On Thursday the bulls gained firm control of the market and took stocks into positive territory for the week. Discussion centered on what will happen when traders return from vacation and whether or when the FOMC will raise interest rates. The Kansas City Fed held its annual conference in Jackson Hole amid demonstrations of opposition and support for Fed policy.
Technician Sandy Jadeja, Chief Market Strategist at SignalPro, set forth his interpretation
of recent market volatility, tracing weakness back to late May. His analysis of Elliott waves and a simple sine wave indicate the current rally will be temporary. He is pointing to another key date on September 14, when he expects a breakdown of 2000 Dow points, but he is bullish on oil.
Bill Rhodes, former Senior Vice President of Citigroup, now head of Rhodes Global Advisors and a Professor-at-large at Brown University, gave his view
of events in China and global markets. Rhodes contends that the US and UK are the only economies that are growing, with the global economy buffeted by “too much liquidity sloshing around.” Asked by Kelly Evans whether this is another financial crisis, Rhodes demurred but noted “a tremendous reach for yield,” specifically in the property, stock, and art markets. He predicts that the Fed and Bank of England will withdraw the excess liquidity, and “all those bad bets are going to come home to roost.” This writer expects, to the contrary, that the Fed will extend its intervention in order to prop up and bail out the overextended speculators, for two basic reasons. One is that this is how the authorities have managed the financial crisis for half a century; the other is that the Treasury and Fed will do everything they can to push the next crisis episode past the 2016 election.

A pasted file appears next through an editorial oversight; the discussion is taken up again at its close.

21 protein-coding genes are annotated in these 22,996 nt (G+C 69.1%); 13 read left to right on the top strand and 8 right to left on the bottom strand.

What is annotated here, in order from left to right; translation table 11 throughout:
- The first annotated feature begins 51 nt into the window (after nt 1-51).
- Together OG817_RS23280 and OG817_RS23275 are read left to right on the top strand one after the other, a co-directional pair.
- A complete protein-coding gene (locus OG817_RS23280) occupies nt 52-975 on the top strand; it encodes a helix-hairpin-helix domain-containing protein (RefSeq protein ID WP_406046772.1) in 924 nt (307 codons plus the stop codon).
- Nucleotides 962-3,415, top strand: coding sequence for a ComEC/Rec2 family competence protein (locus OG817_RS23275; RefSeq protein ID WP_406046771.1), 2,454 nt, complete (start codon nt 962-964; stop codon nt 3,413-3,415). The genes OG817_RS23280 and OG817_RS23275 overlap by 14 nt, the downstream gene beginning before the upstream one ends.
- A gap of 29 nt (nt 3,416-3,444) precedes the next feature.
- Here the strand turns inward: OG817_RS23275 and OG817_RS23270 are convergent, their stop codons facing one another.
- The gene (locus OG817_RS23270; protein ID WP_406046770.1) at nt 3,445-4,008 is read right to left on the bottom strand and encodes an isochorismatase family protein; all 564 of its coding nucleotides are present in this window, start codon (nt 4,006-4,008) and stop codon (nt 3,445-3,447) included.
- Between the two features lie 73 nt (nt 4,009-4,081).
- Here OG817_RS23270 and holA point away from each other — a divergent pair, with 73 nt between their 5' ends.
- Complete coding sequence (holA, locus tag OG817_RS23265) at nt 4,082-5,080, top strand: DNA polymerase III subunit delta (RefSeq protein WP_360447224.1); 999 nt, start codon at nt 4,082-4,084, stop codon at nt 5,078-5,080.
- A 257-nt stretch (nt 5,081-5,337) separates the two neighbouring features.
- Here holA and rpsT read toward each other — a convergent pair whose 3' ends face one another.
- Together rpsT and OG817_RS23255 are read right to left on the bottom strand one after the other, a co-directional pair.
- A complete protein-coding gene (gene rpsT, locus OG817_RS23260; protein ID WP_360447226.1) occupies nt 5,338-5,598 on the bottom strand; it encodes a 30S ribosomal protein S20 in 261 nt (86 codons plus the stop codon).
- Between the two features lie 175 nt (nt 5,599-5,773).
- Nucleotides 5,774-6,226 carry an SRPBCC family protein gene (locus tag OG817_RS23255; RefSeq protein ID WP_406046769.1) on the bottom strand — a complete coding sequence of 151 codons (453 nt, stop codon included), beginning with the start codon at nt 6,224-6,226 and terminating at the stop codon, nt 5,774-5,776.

Famed trader Jim Paulsen, of Wells Capital Management, contends that the market
had become overvalued and investors had gotten too complacent. Paulsen refrained from opining on whether the decline is over, but he said what he uncomfortable with the prevailing view that the decline was “just a refreshing pause in an ongoing bull market,” even though he agrees with it.
Julian Emanuel, of UBS, cites a strong durable goods report
as evidence the U.S. economy is not headed for a recession, and without a recession, he does not expect an extended market decline.
With the financial services industry vulnerable to, and perhaps overdue for, disruption, it is interesting to hear James Simpson, CEO of SQFT, talk about a mobile app
that disrupts the role of real estate agents who represent sellers. Considering the legions of agents who engage in this activity, if this or some other app takes hold, it could have a significant impact on what is now a very politically powerful industry even if its profitability is marginal. The overriding point for this writer is that anyone who performs an agency function in finance is vulnerable to disruption.
Finally, Fast Money traders digested
the day’s trading. Guy Adami suggested that “volatility is here to stay.” Karen Finerman said that as a “value-oriented” investor, Thursday was more difficult for her than Monday had been. Brian Kelly suspects that the latest rally will prove to be a “bull trap” and that selling will resume after the next meeting of the FOMC. Tim Seymour insisted that he thought the economy was strong last week, and he still holds this view. Adami promised to talk about “negative gamma” on Friday’s Options Action program.
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